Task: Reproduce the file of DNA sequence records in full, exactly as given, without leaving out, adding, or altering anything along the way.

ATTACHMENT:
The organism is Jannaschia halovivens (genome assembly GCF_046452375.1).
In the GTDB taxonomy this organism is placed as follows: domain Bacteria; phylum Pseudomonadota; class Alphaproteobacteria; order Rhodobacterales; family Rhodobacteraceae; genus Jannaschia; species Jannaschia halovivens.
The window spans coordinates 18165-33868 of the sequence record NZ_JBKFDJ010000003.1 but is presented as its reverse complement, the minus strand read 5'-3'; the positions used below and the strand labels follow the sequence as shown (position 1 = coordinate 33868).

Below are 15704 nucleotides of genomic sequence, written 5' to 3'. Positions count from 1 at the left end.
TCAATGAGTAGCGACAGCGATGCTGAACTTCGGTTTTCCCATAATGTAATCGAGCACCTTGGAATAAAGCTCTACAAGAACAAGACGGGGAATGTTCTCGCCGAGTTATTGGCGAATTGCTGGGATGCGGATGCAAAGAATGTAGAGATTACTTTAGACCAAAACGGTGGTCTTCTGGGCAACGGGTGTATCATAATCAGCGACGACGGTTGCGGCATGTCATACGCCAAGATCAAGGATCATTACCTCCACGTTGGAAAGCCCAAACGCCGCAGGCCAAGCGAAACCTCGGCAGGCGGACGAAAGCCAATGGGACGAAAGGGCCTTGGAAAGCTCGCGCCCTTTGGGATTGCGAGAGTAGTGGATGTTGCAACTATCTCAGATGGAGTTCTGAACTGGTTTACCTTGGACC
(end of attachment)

The organism is Jannaschia halovivens (genome assembly GCF_046452375.1).
In the GTDB taxonomy this organism is placed as follows: domain Bacteria; phylum Pseudomonadota; class Alphaproteobacteria; order Rhodobacterales; family Rhodobacteraceae; genus Jannaschia; species Jannaschia halovivens.
The window spans coordinates 18165-33868 of the sequence record NZ_JBKFDJ010000003.1 but is presented as its reverse complement, the minus strand read 5'-3'; the positions used below and the strand labels follow the sequence as shown (position 1 = coordinate 33868).

Below are 15704 nucleotides of genomic sequence, written 5' to 3'. Positions count from 1 at the left end.
TCAATGAGTAGCGACAGCGATGCTGAACTTCGGTTTTCCCATAATGTAATCGAGCACCTTGGAATAAAGCTCTACAAGAACAAGACGGGGAATGTTCTCGCCGAGTTATTGGCGAATTGCTGGGATGCGGATGCAAAGAATGTAGAGATTACTTTAGACCAAAACGGTGGTCTTCTGGGCAACGGGTGTATCATAATCAGCGACGACGGTTGCGGCATGTCATACGCCAAGATCAAGGATCATTACCTCCACGTTGGAAAGCCCAAACGCCGCAGGCCAAGCGAAACCTCGGCAGGCGGACGAAAGCCAATGGGACGAAAGGGCCTTGGAAAGCTCGCGCCCTTTGGGATTGCGAGAGTAGTGGATGTTGCAACTATCTCAGATGGAGTTCTGAACTGGTTTACCTTGGACC